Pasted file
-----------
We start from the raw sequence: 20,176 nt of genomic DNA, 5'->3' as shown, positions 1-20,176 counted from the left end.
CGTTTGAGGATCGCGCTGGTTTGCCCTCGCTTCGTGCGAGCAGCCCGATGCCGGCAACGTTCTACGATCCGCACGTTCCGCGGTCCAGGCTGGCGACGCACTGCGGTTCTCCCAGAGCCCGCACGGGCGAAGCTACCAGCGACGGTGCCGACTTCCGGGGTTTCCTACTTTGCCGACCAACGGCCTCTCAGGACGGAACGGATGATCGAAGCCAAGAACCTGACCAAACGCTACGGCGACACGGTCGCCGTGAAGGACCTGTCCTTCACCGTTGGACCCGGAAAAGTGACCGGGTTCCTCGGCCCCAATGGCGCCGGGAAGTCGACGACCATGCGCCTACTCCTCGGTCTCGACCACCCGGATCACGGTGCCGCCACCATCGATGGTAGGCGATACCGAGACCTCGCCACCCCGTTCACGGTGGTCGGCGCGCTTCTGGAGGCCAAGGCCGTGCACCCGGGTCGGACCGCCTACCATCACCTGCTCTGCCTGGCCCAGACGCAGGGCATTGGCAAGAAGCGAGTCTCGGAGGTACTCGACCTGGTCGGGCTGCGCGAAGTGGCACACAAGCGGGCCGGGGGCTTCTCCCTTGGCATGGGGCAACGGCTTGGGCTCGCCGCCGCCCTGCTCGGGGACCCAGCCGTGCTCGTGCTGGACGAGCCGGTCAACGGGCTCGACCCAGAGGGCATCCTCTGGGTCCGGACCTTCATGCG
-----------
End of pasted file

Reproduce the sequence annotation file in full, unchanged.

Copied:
We start from the raw sequence: 20,176 nt of genomic DNA, 5'->3' as shown, positions 1-20,176 counted from the left end.
CGTTTGAGGATCGCGCTGGTTTGCCCTCGCTTCGTGCGAGCAGCCCGATGCCGGCAACGTTCTACGATCCGCACGTTCCGCGGTCCAGGCTGGCGACGCACTGCGGTTCTCCCAGAGCCCGCACGGGCGAAGCTACCAGCGACGGTGCCGACTTCCGGGGTTTCCTACTTTGCCGACCAACGGCCTCTCAGGACGGAACGGATGATCGAAGCCAAGAACCTGACCAAACGCTACGGCGACACGGTCGCCGTGAAGGACCTGTCCTTCACCGTTGGACCCGGAAAAGTGACCGGGTTCCTCGGCCCCAATGGCGCCGGGAAGTCGACGACCATGCGCCTACTCCTCGGTCTCGACCACCCGGATCACGGTGCCGCCACCATCGATGGTAGGCGATACCGAGACCTCGCCACCCCGTTCACGGTGGTCGGCGCGCTTCTGGAGGCCAAGGCCGTGCACCCGGGTCGGACCGCCTACCATCACCTGCTCTGCCTGGCCCAGACGCAGGGCATTGGCAAGAAGCGAGTCTCGGAGGTACTCGACCTGGTCGGGCTGCGCGAAGTGGCACACAAGCGGGCCGGGGGCTTCTCCCTTGGCATGGGGCAACGGCTTGGGCTCGCCGCCGCCCTGCTCGGGGACCCAGCCGTGCTCGTGCTGGACGAGCCGGTCAACGGGCTCGACCCAGAGGGCATCCTCTGGGTCCGGACCTTCATGCG